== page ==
Zoning by-laws regulate the size, height, location and use of buildings and structures. In some instances, local zoning by-laws apply to solar projects. This depends on where your site is located, as well as the size and design of the proposed solar energy system. When a building permit application is submitted to the City, they also review the application to ensure compliance with zoning by-law requirements.

Exemption for Rooftop and Wall-Mounted Solar

As a result of Regulation 508/18 and Section 25.35.1 of Ontario’s Electricity Act, roof or wall-mounted solar systems installed in compliance with the Building Code are exempt from zoning by-laws. Please refer to the 508/18 and Section 25.35.1 of Ontario’s Electricity Act to learn more.

Freestanding Solar

Freestanding or ground-mounted/pole-mounted solar systems are subject to local zoning by-law requirements. Also, any system built on a new structure (such as a carport, pergola, etc.) that is ancillary to an existing building is subject to zoning requirements.

You can request a preliminary zoning review at the design stage to determine whether your project design complies with applicable regulations. Refer to the Zoning Applicable Law Certificate for more information.

When a Heritage Permit is required, the review occurs in parallel to the building permit review process. To determine if your property is a listed or designated property, search the City of Toronto’s Heritage Register.

Heritage Planning supports solar installations on heritage buildings provided that the panels are minimally visible from the street. Heritage Planning should be contacted for approval of the intended address prior to commencing a solar installation. The review by Heritage Planning staff will take into account the visibility of the solar panels, the roof form of the building, and the specific heritage attributes of individually designated heritage properties or Heritage Conservation Districts. To find out more, see planning for heritage.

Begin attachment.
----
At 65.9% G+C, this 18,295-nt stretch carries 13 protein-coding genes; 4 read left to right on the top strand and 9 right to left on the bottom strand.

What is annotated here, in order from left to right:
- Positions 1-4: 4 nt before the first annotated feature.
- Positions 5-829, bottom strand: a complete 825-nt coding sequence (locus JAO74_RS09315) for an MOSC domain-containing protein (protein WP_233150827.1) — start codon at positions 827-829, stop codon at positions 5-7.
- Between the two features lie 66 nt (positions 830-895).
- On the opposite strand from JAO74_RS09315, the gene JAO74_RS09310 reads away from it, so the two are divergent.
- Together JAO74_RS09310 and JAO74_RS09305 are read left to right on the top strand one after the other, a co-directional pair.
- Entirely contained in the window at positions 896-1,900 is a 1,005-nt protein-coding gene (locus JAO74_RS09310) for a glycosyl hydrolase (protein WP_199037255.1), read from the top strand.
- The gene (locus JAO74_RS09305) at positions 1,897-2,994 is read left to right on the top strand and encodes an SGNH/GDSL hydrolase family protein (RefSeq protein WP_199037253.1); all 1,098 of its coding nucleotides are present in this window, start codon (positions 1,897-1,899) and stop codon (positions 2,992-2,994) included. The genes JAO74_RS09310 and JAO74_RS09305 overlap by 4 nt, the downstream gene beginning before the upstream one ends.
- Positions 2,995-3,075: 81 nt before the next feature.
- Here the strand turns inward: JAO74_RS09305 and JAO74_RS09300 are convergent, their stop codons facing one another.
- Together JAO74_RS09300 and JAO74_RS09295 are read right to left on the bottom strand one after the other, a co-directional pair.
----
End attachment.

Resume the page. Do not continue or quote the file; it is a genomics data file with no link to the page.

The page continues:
In addition to local zoning review by the City of Toronto, ground mounted solar installations are subject to environmental permitting requirements set out by the province, administered by the Ministry of Environment, Conservation and Parks.

Solar projects under 10 kW are exempt from both EASR and REA.  Similarly, wall-mounted and/or rooftop solar panels do not require a REA or registration on EASR, regardless of the peak capacity.

Ground-mounted solar projects with peak capacity greater than 500 kW need Renewable Energy Approval (REA) from the Ministry of the Environment, Conservation and Parks. An REA application requires the submission of various forms, design reports and studies to the Ministry. Please refer to the Ministry’s ‘Technical Guide to Renewable Energy Approvals‘.

While ground mounted solar projects greater than 500 kW, require a REA, projects between 10 kW and 500 kW are eligible for the Environmental Activity and Sector Registry (EASR), if they meet requirements set out in O. Reg 350/12 including specific operational requirements. To review requirements for compliance, please refer to ‘Small ground-mounted solar facilities user guide for Environmental Activity & Sector Registry (EASR)’.

Amongst other requirements, the Ministry of Environment, Conservation and Parks has imposed certain setback distances to the property boundary, natural features and water bodies. Ground mounted solar projects (including solar carports) must be set not less than 15 meters from the property boundary and 30 meters away from any water body.

Take Time to Review Permit Requirements

Understanding requirements allow applicants to submit a complete and accurate permit application.

  • If unsure about what permitting requirements apply, contact the approval body (i.e. City of Toronto, Toronto Hydro, etc.).
  • Closely review submission requirements for drawings, specifications and required forms and documentation.
  • Follow the drawing standards and guidelines closely.
  • Ensure all information is accurate (i.e., addresses, account numbers, email addresses, etc.)
  • Double-check that your information is consistent in all forms and documents.

Contact Your Utility (Toronto Hydro) Early in the Permitting Process (Solar PV)

Pursuing utility approval early in the process will enable your solar PV system to become operational as soon as possible.

Make Sure That the Built Solar Installation Matches Submitted Plans

The inspector will verify that the installation aligns with proposed plans and any changes may require corrections and more inspections.